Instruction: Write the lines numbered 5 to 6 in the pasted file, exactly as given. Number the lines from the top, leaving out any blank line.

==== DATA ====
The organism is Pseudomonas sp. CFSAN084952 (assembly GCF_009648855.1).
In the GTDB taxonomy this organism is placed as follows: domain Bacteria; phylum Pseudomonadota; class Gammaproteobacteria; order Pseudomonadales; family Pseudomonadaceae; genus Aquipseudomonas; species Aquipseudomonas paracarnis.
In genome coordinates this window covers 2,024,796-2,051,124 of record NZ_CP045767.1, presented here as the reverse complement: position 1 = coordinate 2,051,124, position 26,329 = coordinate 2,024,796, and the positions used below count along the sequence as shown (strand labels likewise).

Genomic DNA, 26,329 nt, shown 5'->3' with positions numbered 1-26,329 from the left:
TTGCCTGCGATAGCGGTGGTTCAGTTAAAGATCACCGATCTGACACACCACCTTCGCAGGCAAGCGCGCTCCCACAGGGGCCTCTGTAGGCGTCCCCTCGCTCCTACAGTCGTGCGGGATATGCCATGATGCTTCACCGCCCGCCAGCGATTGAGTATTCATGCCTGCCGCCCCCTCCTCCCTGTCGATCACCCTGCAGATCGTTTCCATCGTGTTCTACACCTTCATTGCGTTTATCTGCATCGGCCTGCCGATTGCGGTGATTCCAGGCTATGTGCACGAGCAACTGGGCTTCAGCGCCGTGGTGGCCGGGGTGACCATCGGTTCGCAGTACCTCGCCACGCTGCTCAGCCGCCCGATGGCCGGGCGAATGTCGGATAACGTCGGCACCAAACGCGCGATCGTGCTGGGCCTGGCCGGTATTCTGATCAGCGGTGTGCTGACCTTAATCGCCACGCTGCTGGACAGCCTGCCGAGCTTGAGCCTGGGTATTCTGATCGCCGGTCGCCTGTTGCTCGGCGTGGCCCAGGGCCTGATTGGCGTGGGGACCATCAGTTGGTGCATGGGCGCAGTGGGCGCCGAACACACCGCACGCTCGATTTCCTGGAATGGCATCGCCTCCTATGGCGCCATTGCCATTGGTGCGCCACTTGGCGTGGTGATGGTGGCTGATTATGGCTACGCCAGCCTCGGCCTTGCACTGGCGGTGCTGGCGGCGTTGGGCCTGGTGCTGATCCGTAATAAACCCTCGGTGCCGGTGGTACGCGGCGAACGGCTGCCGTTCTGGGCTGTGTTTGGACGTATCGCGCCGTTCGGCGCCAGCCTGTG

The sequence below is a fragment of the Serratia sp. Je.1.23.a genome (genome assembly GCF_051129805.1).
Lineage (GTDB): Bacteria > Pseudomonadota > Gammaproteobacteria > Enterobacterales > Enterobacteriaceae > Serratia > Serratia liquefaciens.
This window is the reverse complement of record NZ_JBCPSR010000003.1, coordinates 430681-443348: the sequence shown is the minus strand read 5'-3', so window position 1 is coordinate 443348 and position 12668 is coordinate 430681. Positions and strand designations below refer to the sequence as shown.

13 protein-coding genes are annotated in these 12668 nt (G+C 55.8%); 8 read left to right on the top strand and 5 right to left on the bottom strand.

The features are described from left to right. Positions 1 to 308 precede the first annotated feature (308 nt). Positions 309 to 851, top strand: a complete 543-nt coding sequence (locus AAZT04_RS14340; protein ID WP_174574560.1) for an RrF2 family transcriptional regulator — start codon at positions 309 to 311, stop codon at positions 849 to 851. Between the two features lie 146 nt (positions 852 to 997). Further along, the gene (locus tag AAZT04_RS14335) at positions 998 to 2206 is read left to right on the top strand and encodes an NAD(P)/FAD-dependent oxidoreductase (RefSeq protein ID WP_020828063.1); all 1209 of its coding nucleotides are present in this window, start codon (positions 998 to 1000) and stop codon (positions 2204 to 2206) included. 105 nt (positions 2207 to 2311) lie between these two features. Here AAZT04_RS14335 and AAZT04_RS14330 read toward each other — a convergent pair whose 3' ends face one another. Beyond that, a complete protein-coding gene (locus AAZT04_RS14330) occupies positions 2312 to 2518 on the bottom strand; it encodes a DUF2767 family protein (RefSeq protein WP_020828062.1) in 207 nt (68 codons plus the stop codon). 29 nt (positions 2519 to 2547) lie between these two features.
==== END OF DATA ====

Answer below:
TTGCCTGCGATAGCGGTGGTTCAGTTAAAGATCACCGATCTGACACACCACCTTCGCAGGCAAGCGCGCTCCCACAGGGGCCTCTGTAGGCGTCCCCTCGCTCCTACAGTCGTGCGGGATATGCCATGATGCTTCACCGCCCGCCAGCGATTGAGTATTCATGCCTGCCGCCCCCTCCTCCCTGTCGATCACCCTGCAGATCGTTTCCATCGTGTTCTACACCTTCATTGCGTTTATCTGCATCGGCCTGCCGATTGCGGTGATTCCAGGCTATGTGCACGAGCAACTGGGCTTCAGCGCCGTGGTGGCCGGGGTGACCATCGGTTCGCAGTACCTCGCCACGCTGCTCAGCCGCCCGATGGCCGGGCGAATGTCGGATAACGTCGGCACCAAACGCGCGATCGTGCTGGGCCTGGCCGGTATTCTGATCAGCGGTGTGCTGACCTTAATCGCCACGCTGCTGGACAGCCTGCCGAGCTTGAGCCTGGGTATTCTGATCGCCGGTCGCCTGTTGCTCGGCGTGGCCCAGGGCCTGATTGGCGTGGGGACCATCAGTTGGTGCATGGGCGCAGTGGGCGCCGAACACACCGCACGCTCGATTTCCTGGAATGGCATCGCCTCCTATGGCGCCATTGCCATTGGTGCGCCACTTGGCGTGGTGATGGTGGCTGATTATGGCTACGCCAGCCTCGGCCTTGCACTGGCGGTGCTGGCGGCGTTGGGCCTGGTGCTGATCCGTAATAAACCCTCGGTGCCGGTGGTACGCGGCGAACGGCTGCCGTTCTGGGCTGTGTTTGGACGTATCGCGCCGTTCGGCGCCAGCCTGTG

The sequence below is a fragment of the Serratia sp. Je.1.23.a genome (genome assembly GCF_051129805.1).